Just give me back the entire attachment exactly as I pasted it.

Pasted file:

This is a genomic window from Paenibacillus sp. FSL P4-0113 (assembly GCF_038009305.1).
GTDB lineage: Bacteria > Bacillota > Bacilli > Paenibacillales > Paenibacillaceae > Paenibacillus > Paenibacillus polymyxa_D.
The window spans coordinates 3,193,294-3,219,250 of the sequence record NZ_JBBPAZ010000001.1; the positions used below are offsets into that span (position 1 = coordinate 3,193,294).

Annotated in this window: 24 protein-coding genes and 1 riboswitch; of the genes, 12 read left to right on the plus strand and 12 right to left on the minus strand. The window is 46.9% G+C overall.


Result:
This is a genomic window from Paenibacillus sp. FSL P4-0113 (assembly GCF_038009305.1).
GTDB lineage: Bacteria > Bacillota > Bacilli > Paenibacillales > Paenibacillaceae > Paenibacillus > Paenibacillus polymyxa_D.
The window spans coordinates 3,193,294-3,219,250 of the sequence record NZ_JBBPAZ010000001.1; the positions used below are offsets into that span (position 1 = coordinate 3,193,294).

Annotated in this window: 24 protein-coding genes and 1 riboswitch; of the genes, 12 read left to right on the plus strand and 12 right to left on the minus strand. The window is 46.9% G+C overall.